Teens Start Literally Exploding in the Dark Comedy 'Spontaneous' | Movie+TV Reviews | Seven Days | Vermont's Independent Voice

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Teens Start Literally Exploding in the Dark Comedy 'Spontaneous'


Published May 19, 2021 at 10:00 a.m.

THEY'RE THE BOMB Langford and Plummer play high school seniors whose class starts blowing up — literally — in Duffield's dark comedy. - COURTESY OF PARAMOUNT MOVIES
  • Courtesy Of Paramount Movies
  • THEY'RE THE BOMB Langford and Plummer play high school seniors whose class starts blowing up — literally — in Duffield's dark comedy.

Our streaming entertainment options are overwhelming — and not always easy to sort through. We talk a lot about the intense pressures on today's teenagers. But what if they started literally exploding? That's the premise of Spontaneous, a horror comedy based on the 2016 young-adult novel of the same name by Vermont author Aaron Starmer. One of the many 2020 films whose theatrical release was curtailed by the pandemic, it's watchable with a subscription to Hulu, Amazon Prime Video, Sling TV or Philo, and rentable elsewhere.

The deal

Mara Carlyle (Katherine Langford) isn't excited about her senior year of high school. Prone to dark attire, smoking weed and making sarcastic remarks, she's more the type to doze through pre-calc class. Until, one day in said class, a fellow student explodes — bloodily and everywhere, like a flesh balloon, as Mara notes in her deadpan voice-over.

This abrupt and horrifying demise will not be the last in Mara's class. As more Covington High seniors explode — some individually, some in clusters — the feds are called in, and people begin to speak of the "Covington curse."

Against this dark backdrop, Mara embarks on a carpe diem romance with Dylan (Charlie Plummer), a movie nerd who won her heart when he compared the scene of the initial explosion to the films of David Cronenberg. It's quite a meet-cute — but can their relationship survive the curse?

Will you like it?

As someone who's seen nearly every dark or quirky American high school comedy made since the 1980s, I didn't expect anything fresh from Spontaneous. I was pleasantly surprised.

The movie has elements that could easily have made it a hard watch. Mara's smart-ass commentary has the potential to get tiresome, while her sweet and potentially doomed romance with Dylan recalls all those cloying The Fault in Our Stars copycat films of the past several years. And yet, in the hands of director-screenwriter Brian Duffield (who wrote the meta comedy The Babysitter), all these ingredients gel into a surprisingly tart and fun concoction.

The film's central theme doesn't exactly sneak up on us: The horrific spontaneous deaths of Mara's classmates inspire her to be more .... spontaneous. It's the timeworn classic "Gather ye rosebuds while ye may" tricked out for the 21st century with eyeliner and R-rated blood spatter. But Spontaneous balances its wacky and thoughtful elements with aplomb, steering clear of both the crass and the maudlin.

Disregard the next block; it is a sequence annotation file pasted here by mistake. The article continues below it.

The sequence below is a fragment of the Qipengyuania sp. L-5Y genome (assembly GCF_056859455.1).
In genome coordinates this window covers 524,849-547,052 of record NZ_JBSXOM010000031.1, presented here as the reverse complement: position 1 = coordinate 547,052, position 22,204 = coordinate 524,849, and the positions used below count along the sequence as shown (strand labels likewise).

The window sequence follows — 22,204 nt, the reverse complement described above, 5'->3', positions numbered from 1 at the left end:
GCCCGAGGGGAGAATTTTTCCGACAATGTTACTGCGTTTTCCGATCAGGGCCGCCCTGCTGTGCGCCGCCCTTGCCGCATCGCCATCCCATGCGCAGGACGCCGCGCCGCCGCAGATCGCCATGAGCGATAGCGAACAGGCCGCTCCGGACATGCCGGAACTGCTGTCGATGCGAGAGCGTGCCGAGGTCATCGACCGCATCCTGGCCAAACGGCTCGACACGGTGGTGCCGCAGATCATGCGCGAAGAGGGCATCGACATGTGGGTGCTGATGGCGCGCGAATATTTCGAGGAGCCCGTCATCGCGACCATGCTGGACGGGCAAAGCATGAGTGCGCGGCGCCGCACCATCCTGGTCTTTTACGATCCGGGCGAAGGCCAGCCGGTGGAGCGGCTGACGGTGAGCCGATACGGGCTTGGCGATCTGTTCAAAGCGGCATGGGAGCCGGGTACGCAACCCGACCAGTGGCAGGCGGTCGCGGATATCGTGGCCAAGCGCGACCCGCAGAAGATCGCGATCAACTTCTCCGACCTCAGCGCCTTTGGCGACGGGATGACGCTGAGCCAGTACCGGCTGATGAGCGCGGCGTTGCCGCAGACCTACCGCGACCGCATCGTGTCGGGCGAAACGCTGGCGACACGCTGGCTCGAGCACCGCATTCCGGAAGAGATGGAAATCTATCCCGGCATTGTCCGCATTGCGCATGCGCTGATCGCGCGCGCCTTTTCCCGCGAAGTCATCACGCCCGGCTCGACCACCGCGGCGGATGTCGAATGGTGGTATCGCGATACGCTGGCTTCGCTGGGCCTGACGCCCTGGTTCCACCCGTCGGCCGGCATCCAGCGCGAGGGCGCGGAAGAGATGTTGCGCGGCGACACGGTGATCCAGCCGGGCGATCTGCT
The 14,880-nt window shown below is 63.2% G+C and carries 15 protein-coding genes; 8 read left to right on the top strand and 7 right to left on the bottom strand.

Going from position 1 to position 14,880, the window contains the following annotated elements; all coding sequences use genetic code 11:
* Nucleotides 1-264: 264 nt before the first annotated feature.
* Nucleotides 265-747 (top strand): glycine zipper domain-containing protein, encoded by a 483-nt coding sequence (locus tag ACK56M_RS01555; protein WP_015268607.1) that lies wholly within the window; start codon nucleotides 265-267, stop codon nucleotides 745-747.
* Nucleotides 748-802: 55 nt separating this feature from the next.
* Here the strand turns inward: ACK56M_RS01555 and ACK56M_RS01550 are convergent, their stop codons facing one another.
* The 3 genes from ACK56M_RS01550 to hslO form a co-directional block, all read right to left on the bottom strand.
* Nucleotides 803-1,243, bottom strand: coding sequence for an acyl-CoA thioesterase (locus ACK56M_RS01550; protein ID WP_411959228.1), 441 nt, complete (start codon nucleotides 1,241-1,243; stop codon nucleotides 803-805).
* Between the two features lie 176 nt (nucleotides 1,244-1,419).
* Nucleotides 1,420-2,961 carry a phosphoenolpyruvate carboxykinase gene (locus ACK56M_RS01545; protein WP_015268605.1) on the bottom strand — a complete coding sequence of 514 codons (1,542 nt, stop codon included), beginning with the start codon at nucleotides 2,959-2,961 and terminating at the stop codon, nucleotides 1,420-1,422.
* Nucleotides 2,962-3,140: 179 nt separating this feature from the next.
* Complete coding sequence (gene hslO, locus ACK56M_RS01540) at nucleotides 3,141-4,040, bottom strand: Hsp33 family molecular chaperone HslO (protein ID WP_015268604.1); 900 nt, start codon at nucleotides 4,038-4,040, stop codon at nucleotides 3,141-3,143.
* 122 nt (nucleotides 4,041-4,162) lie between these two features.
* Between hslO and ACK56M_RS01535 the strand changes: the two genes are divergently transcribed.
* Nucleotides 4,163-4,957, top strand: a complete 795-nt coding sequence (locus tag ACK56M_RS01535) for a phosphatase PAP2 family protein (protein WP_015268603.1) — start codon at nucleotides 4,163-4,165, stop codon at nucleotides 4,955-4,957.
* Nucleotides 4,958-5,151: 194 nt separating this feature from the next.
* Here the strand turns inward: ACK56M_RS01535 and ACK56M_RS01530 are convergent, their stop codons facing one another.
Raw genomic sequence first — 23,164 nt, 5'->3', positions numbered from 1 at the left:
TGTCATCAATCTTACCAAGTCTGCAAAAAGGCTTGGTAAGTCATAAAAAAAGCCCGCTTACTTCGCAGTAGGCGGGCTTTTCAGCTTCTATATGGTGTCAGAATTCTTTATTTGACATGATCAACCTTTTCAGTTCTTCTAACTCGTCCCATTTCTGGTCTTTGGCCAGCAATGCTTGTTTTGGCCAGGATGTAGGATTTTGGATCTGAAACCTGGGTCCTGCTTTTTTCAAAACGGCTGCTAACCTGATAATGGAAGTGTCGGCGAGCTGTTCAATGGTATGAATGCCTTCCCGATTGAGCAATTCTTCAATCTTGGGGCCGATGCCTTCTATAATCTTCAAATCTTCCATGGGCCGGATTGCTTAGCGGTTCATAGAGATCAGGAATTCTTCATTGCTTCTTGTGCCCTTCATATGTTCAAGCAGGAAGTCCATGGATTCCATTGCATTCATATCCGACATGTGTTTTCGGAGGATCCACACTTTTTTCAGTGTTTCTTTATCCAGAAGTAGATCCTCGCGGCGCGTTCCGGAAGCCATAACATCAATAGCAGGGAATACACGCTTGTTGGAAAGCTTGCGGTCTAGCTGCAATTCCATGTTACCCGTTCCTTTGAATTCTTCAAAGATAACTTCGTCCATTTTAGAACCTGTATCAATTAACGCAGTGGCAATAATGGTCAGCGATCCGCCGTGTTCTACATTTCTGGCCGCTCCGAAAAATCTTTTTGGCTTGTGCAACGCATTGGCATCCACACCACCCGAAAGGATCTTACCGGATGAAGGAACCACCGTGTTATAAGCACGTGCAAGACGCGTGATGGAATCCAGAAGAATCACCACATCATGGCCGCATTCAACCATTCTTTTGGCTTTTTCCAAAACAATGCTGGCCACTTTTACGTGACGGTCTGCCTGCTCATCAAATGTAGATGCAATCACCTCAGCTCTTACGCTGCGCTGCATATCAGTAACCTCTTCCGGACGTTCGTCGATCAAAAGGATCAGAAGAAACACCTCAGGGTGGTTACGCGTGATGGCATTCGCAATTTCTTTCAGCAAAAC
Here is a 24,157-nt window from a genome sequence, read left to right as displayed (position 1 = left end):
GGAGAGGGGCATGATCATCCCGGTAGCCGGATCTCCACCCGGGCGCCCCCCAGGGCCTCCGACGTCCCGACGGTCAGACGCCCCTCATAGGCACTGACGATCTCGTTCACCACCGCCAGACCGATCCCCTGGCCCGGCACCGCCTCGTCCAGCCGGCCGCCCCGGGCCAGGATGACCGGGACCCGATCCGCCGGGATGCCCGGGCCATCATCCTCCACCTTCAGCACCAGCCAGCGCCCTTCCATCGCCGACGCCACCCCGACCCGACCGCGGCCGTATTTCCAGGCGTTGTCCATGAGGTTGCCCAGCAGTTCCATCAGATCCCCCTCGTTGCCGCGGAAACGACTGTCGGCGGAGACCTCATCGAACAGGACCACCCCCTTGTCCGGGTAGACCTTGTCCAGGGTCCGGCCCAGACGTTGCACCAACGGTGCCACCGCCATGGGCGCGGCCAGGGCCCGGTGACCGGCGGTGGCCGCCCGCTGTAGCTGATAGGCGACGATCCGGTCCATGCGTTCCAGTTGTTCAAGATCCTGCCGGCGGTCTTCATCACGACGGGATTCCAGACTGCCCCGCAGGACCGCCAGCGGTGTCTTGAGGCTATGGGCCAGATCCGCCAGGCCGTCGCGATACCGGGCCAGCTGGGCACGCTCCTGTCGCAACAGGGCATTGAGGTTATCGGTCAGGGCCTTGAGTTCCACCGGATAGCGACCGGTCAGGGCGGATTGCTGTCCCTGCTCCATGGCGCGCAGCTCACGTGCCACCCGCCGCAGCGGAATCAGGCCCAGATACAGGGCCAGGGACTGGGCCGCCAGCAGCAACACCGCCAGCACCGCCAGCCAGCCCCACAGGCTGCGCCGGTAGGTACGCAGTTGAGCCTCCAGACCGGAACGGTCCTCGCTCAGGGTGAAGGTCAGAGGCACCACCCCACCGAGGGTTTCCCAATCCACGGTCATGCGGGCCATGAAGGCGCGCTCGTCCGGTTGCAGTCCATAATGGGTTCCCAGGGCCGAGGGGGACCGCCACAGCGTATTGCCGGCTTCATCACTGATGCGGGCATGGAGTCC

Langford, who starred in "13 Reasons Why," gives Mara a likably laid-back, sardonic presence, though terror and confusion keep flickering through her too-cool-for-school exterior. While Mara's romance with Dylan is indeed sweet, her friendship with her bestie (Hayley Law) gets nearly equal time; the two of them share a fantasy of being old ladies getting high together.

Viewers who expect an explanation for the adolescent carnage will be disappointed. Everybody in the movie craves reasons, too: While the teens try to trace where the contagion started — if it even is a contagion — the adults fret over them, quarantine them and prescribe a questionable pharmaceutical antidote. Other adults see the exploding kids as enacting some kind of satanic master plot.

The film portrays all these efforts as being on the same level as "thoughts and prayers" rhetoric — mostly well intentioned but ineffectual. The explosions continue to occur with their own inscrutable logic.

It's easy to see a commentary here on the predictable public reaction to school shootings. Viewers could be distracted from that by the scenes involving quarantine tents and hazmat suits, which are bound to play differently now than they did when Spontaneous was made.

The movie's underlying message, however, is timeless rather than topical: Life is frequently absurd and sometimes cruelly absurd, and the best you can do is hold tight and enjoy as much of the ride as you can. Not all of Mara's coping strategies are healthy, but whose are? Coming out of two long pandemic winters, few of us are in a position to judge this kid whose goals have narrowed to "survive graduation."

If you like this, try...

Heathers (1989; Hulu, AMC+, Sundance Now, Shudder, Pluto, Tubi, rentable): The original movie that exploded the teen-flick genre with its wild and wicked depiction of what happens when snarky misfits go to war on the queen bees.

Detention (2011; rentable): In 2014, I called Joseph Kahn's undeservedly obscure horror comedy "a self-referential high school flick that takes the genre to the limit and drops it off a cliff, then stands and watches gleefully as it explodes into candy-colored smithereens."

Assassination Nation (2018; Hulu, rentable): I had more problems with this ambitious teen flick from director Sam Levinson (Malcolm & Marie), in which a hacker's exposure of a small town's secrets touches off a modern witch hunt. While it fails to deliver on its promise of fiery feminism, it's still a must-watch for fans of this subgenre: Every anxiety of the Trump era is on display.

The original print version of this article was headlined "Spontaneous"